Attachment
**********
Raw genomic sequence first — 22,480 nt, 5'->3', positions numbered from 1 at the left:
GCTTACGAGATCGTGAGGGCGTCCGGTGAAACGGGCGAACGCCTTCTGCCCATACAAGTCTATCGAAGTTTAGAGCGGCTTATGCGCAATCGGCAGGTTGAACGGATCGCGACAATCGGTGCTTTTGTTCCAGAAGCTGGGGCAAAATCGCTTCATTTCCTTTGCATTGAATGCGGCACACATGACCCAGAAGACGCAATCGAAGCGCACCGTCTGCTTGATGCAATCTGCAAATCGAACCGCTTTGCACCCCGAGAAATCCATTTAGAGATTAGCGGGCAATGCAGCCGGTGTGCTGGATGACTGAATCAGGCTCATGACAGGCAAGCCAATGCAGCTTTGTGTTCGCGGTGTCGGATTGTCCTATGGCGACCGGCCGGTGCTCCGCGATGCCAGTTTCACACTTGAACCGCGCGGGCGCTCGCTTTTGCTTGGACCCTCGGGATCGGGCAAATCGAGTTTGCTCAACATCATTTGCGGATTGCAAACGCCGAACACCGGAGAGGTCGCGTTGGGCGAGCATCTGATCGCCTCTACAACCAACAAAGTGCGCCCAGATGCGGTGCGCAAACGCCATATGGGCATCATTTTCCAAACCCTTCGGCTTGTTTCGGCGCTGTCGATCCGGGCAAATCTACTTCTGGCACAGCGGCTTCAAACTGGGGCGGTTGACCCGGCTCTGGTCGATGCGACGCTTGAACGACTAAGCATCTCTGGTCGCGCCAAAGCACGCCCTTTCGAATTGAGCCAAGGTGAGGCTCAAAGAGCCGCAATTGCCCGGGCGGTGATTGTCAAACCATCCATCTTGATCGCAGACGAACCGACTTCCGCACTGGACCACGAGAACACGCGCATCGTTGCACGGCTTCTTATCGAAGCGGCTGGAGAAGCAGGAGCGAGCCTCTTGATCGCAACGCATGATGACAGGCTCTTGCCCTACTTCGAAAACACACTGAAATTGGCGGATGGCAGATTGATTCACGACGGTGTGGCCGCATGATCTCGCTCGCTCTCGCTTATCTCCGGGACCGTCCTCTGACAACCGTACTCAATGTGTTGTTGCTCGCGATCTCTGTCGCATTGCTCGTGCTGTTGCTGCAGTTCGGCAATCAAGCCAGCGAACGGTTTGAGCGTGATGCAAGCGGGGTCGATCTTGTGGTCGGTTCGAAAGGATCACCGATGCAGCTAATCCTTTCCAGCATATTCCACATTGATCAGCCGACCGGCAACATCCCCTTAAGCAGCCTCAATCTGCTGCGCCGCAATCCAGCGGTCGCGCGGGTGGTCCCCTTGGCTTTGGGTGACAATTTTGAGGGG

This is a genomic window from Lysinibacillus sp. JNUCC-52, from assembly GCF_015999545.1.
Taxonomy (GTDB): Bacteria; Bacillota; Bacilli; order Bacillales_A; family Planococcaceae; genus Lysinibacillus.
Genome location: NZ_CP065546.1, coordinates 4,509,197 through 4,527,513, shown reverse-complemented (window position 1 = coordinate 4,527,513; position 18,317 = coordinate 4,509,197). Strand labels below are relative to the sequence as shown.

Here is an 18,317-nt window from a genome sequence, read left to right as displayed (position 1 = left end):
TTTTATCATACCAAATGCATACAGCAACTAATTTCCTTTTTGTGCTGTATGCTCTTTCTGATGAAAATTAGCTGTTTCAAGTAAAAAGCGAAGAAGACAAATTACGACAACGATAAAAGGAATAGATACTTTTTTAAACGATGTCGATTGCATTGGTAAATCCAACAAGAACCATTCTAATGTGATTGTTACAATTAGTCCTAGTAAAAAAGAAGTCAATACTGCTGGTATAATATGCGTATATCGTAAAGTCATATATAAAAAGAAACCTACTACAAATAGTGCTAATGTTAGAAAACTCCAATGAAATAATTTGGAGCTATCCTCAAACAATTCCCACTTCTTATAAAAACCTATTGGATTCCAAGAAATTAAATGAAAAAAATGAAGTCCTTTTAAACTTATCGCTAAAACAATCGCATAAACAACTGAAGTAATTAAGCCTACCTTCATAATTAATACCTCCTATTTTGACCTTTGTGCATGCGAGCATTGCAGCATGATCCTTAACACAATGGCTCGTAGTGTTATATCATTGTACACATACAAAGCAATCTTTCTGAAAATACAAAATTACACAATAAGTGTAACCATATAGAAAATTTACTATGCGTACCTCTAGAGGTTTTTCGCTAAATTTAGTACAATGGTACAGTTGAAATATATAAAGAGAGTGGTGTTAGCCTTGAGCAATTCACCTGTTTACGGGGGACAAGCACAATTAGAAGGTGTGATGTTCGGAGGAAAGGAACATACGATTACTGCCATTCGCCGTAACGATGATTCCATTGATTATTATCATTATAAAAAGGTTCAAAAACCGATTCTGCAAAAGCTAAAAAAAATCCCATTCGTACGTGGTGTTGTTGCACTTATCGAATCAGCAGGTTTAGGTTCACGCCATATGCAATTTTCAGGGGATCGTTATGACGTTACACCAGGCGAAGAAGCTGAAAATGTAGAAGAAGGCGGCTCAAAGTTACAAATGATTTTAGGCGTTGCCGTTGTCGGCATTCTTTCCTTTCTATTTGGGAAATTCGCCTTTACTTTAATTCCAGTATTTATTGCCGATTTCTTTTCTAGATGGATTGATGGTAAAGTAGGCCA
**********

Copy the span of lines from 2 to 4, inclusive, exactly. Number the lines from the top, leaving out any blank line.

GCTTACGAGATCGTGAGGGCGTCCGGTGAAACGGGCGAACGCCTTCTGCCCATACAAGTCTATCGAAGTTTAGAGCGGCTTATGCGCAATCGGCAGGTTGAACGGATCGCGACAATCGGTGCTTTTGTTCCAGAAGCTGGGGCAAAATCGCTTCATTTCCTTTGCATTGAATGCGGCACACATGACCCAGAAGACGCAATCGAAGCGCACCGTCTGCTTGATGCAATCTGCAAATCGAACCGCTTTGCACCCCGAGAAATCCATTTAGAGATTAGCGGGCAATGCAGCCGGTGTGCTGGATGACTGAATCAGGCTCATGACAGGCAAGCCAATGCAGCTTTGTGTTCGCGGTGTCGGATTGTCCTATGGCGACCGGCCGGTGCTCCGCGATGCCAGTTTCACACTTGAACCGCGCGGGCGCTCGCTTTTGCTTGGACCCTCGGGATCGGGCAAATCGAGTTTGCTCAACATCATTTGCGGATTGCAAACGCCGAACACCGGAGAGGTCGCGTTGGGCGAGCATCTGATCGCCTCTACAACCAACAAAGTGCGCCCAGATGCGGTGCGCAAACGCCATATGGGCATCATTTTCCAAACCCTTCGGCTTGTTTCGGCGCTGTCGATCCGGGCAAATCTACTTCTGGCACAGCGGCTTCAAACTGGGGCGGTTGACCCGGCTCTGGTCGATGCGACGCTTGAACGACTAAGCATCTCTGGTCGCGCCAAAGCACGCCCTTTCGAATTGAGCCAAGGTGAGGCTCAAAGAGCCGCAATTGCCCGGGCGGTGATTGTCAAACCATCCATCTTGATCGCAGACGAACCGACTTCCGCACTGGACCACGAGAACACGCGCATCGTTGCACGGCTTCTTATCGAAGCGGCTGGAGAAGCAGGAGCGAGCCTCTTGATCGCAACGCATGATGACAGGCTCTTGCCCTACTTCGAAAACACACTGAAATTGGCGGATGGCAGATTGATTCACGACGGTGTGGCCGCATGATCTCGCTCGCTCTCGCTTATCTCCGGGACCGTCCTCTGACAACCGTACTCAATGTGTTGTTGCTCGCGATCTCTGTCGCATTGCTCGTGCTGTTGCTGCAGTTCGGCAATCAAGCCAGCGAACGGTTTGAGCGTGATGCAAGCGGGGTCGATCTTGTGGTCGGTTCGAAAGGATCACCGATGCAGCTAATCCTTTCCAGCATATTCCACATTGATCAGCCGACCGGCAACATCCCCTTAAGCAGCCTCAATCTGCTGCGCCGCAATCCAGCGGTCGCGCGGGTGGTCCCCTTGGCTTTGGGTGACAATTTTGAGGGG

This is a genomic window from Lysinibacillus sp. JNUCC-52, from assembly GCF_015999545.1.
Taxonomy (GTDB): Bacteria; Bacillota; Bacilli; order Bacillales_A; family Planococcaceae; genus Lysinibacillus.